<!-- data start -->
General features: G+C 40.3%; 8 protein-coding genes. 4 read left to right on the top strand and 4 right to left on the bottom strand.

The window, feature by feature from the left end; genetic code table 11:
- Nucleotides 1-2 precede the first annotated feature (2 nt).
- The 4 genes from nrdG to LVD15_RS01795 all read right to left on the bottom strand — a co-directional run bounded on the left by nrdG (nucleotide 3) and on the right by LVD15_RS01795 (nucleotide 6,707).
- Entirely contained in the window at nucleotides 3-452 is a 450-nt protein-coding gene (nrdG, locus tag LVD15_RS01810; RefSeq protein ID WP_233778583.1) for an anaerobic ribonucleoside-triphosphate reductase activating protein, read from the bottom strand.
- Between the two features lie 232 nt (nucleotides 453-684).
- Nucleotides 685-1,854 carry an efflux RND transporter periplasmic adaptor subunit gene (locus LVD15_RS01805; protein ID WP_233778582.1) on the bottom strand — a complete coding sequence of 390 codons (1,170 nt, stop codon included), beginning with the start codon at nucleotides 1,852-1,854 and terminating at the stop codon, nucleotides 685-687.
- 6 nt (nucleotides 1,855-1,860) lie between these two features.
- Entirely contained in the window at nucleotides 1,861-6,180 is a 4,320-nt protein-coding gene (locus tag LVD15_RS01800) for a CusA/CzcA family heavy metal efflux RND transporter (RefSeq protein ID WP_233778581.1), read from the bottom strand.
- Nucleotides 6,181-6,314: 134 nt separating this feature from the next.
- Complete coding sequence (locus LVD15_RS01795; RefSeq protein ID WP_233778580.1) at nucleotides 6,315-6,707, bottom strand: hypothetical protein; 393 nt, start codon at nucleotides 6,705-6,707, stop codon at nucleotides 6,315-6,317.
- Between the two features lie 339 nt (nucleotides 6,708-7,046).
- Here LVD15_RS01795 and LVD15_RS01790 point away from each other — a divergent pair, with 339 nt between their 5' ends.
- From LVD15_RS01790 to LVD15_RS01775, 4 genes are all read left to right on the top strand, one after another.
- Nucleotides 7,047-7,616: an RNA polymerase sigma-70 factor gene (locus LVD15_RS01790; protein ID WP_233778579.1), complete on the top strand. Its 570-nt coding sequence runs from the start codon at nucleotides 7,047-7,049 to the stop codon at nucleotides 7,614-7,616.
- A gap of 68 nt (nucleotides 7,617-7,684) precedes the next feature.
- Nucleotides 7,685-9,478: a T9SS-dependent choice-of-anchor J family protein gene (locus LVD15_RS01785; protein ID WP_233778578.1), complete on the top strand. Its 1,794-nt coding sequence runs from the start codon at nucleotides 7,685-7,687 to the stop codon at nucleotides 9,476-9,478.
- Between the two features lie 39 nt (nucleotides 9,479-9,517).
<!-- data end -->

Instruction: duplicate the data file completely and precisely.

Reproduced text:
General features: G+C 40.3%; 8 protein-coding genes. 4 read left to right on the top strand and 4 right to left on the bottom strand.

The window, feature by feature from the left end; genetic code table 11:
- Nucleotides 1-2 precede the first annotated feature (2 nt).
- The 4 genes from nrdG to LVD15_RS01795 all read right to left on the bottom strand — a co-directional run bounded on the left by nrdG (nucleotide 3) and on the right by LVD15_RS01795 (nucleotide 6,707).
- Entirely contained in the window at nucleotides 3-452 is a 450-nt protein-coding gene (nrdG, locus tag LVD15_RS01810; RefSeq protein ID WP_233778583.1) for an anaerobic ribonucleoside-triphosphate reductase activating protein, read from the bottom strand.
- Between the two features lie 232 nt (nucleotides 453-684).
- Nucleotides 685-1,854 carry an efflux RND transporter periplasmic adaptor subunit gene (locus LVD15_RS01805; protein ID WP_233778582.1) on the bottom strand — a complete coding sequence of 390 codons (1,170 nt, stop codon included), beginning with the start codon at nucleotides 1,852-1,854 and terminating at the stop codon, nucleotides 685-687.
- 6 nt (nucleotides 1,855-1,860) lie between these two features.
- Entirely contained in the window at nucleotides 1,861-6,180 is a 4,320-nt protein-coding gene (locus tag LVD15_RS01800) for a CusA/CzcA family heavy metal efflux RND transporter (RefSeq protein ID WP_233778581.1), read from the bottom strand.
- Nucleotides 6,181-6,314: 134 nt separating this feature from the next.
- Complete coding sequence (locus LVD15_RS01795; RefSeq protein ID WP_233778580.1) at nucleotides 6,315-6,707, bottom strand: hypothetical protein; 393 nt, start codon at nucleotides 6,705-6,707, stop codon at nucleotides 6,315-6,317.
- Between the two features lie 339 nt (nucleotides 6,708-7,046).
- Here LVD15_RS01795 and LVD15_RS01790 point away from each other — a divergent pair, with 339 nt between their 5' ends.
- From LVD15_RS01790 to LVD15_RS01775, 4 genes are all read left to right on the top strand, one after another.
- Nucleotides 7,047-7,616: an RNA polymerase sigma-70 factor gene (locus LVD15_RS01790; protein ID WP_233778579.1), complete on the top strand. Its 570-nt coding sequence runs from the start codon at nucleotides 7,047-7,049 to the stop codon at nucleotides 7,614-7,616.
- A gap of 68 nt (nucleotides 7,617-7,684) precedes the next feature.
- Nucleotides 7,685-9,478: a T9SS-dependent choice-of-anchor J family protein gene (locus LVD15_RS01785; protein ID WP_233778578.1), complete on the top strand. Its 1,794-nt coding sequence runs from the start codon at nucleotides 7,685-7,687 to the stop codon at nucleotides 9,476-9,478.
- Between the two features lie 39 nt (nucleotides 9,479-9,517).